Business

Digital currency is the future of all transactions, says service provider

Chairman and chief executive of one of the country’s newest digital wallet service providers, Keith Davies, called the launch of The Bahamas’ first digital currency, the Sand Dollar, a historic milestone that will revolutionize how transactions are made between merchants and consumers.

“There’s no doubt that this is the future,” Davies told Guardian Business yesterday.

“I like the fact that we are getting ahead of the game and we are taking steps to do it. Just look around, airlines don’t accept cash, several other entities don’t take cash – Baha Mar, you cannot walk in there with cash in your pocket. So, ultimately digital transactions are safer.

“We’ve already coined the phrase ‘safer, easier, cashless’ because we understand that the tidal wave of the future is here and we want to be at the cutting edge of it.”

Davies was a part of a delegation that travelled to Exuma on Friday for the official launch of the Sand Dollar digital currency, as Kanoo is one of the financial institutions that are a part of the pilot program.

He said, while there is still some confusion about what a digital wallet is and how it works for many Bahamians, there is no doubt that everything will all become clear with companies like his, Kanoo.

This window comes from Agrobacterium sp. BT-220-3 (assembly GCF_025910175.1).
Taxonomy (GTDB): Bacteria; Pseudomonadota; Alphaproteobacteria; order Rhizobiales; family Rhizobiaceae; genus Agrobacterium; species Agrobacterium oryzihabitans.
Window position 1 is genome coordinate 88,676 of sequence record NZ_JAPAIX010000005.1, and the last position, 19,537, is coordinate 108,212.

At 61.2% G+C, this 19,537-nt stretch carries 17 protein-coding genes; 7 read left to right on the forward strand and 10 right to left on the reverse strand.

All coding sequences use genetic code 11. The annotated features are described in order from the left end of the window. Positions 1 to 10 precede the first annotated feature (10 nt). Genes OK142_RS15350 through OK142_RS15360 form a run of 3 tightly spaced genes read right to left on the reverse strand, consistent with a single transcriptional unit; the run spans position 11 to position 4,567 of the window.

“So, the one thing that the Central Bank and we want to emphasize is that the digital currency is no different than the paper money that you hold in your wallet,” Davies said.

“So, the Central Bank, like it prints money and it mints money and distributes that money from the vault of the Central Bank to other banks, they will mint and create the digital currency and they will issue it to companies like Kanoo.

“So, before Friday, we were issued several thousand dollars worth of digital currency that we hold in a digital wallet. We were then able, just like you would if you walked up to another bank and say ‘I would like to take out $10 or $100’, you would come to Kanoo and you would say ‘I’d like to hold digital currency’, and you would exchange in this instance, fiat, which is paper money, and we would then issue you a digital currency onto a digital wallet, which would be held in or with a company like Kanoo.”

The next step is, according to Davies, getting as many merchants as possible to accept digital dollars and educating the public about the benefits.

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Paige McCartney

Paige joined The Nassau Guardian in 2010 as a television news reporter and anchor. She has covered countless political and social events that have impacted the lives of Bahamians and changed the trajectory of The Bahamas. Paige started working as a business reporter in August 2016. Education: Palm Beach Atlantic University in 2006 with a BA in Radio and Television News

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